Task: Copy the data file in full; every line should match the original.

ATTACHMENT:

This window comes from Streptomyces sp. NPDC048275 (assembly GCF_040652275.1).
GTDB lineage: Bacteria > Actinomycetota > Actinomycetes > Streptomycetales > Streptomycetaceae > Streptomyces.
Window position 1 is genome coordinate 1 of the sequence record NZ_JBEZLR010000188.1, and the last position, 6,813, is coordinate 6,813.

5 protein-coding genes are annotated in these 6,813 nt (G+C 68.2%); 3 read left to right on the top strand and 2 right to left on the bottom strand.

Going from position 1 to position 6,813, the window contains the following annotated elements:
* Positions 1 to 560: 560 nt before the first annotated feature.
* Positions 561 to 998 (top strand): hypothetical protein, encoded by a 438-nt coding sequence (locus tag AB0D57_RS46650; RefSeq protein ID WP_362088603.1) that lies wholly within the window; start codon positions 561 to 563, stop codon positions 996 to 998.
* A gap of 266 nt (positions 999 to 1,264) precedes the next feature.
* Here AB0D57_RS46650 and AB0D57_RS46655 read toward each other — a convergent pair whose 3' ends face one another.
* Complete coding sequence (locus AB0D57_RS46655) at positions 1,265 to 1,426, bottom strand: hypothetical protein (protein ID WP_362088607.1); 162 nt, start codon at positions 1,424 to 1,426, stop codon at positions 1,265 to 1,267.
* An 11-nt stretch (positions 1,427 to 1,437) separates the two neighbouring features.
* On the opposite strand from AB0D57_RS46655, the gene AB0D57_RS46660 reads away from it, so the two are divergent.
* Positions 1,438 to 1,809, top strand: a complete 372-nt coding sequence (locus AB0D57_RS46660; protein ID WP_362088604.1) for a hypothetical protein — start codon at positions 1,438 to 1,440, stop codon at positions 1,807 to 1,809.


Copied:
This window comes from Streptomyces sp. NPDC048275 (assembly GCF_040652275.1).
GTDB lineage: Bacteria > Actinomycetota > Actinomycetes > Streptomycetales > Streptomycetaceae > Streptomyces.
Window position 1 is genome coordinate 1 of the sequence record NZ_JBEZLR010000188.1, and the last position, 6,813, is coordinate 6,813.

5 protein-coding genes are annotated in these 6,813 nt (G+C 68.2%); 3 read left to right on the top strand and 2 right to left on the bottom strand.

Going from position 1 to position 6,813, the window contains the following annotated elements:
* Positions 1 to 560: 560 nt before the first annotated feature.
* Positions 561 to 998 (top strand): hypothetical protein, encoded by a 438-nt coding sequence (locus tag AB0D57_RS46650; RefSeq protein ID WP_362088603.1) that lies wholly within the window; start codon positions 561 to 563, stop codon positions 996 to 998.
* A gap of 266 nt (positions 999 to 1,264) precedes the next feature.
* Here AB0D57_RS46650 and AB0D57_RS46655 read toward each other — a convergent pair whose 3' ends face one another.
* Complete coding sequence (locus AB0D57_RS46655) at positions 1,265 to 1,426, bottom strand: hypothetical protein (protein ID WP_362088607.1); 162 nt, start codon at positions 1,424 to 1,426, stop codon at positions 1,265 to 1,267.
* An 11-nt stretch (positions 1,427 to 1,437) separates the two neighbouring features.
* On the opposite strand from AB0D57_RS46655, the gene AB0D57_RS46660 reads away from it, so the two are divergent.
* Positions 1,438 to 1,809, top strand: a complete 372-nt coding sequence (locus AB0D57_RS46660; protein ID WP_362088604.1) for a hypothetical protein — start codon at positions 1,438 to 1,440, stop codon at positions 1,807 to 1,809.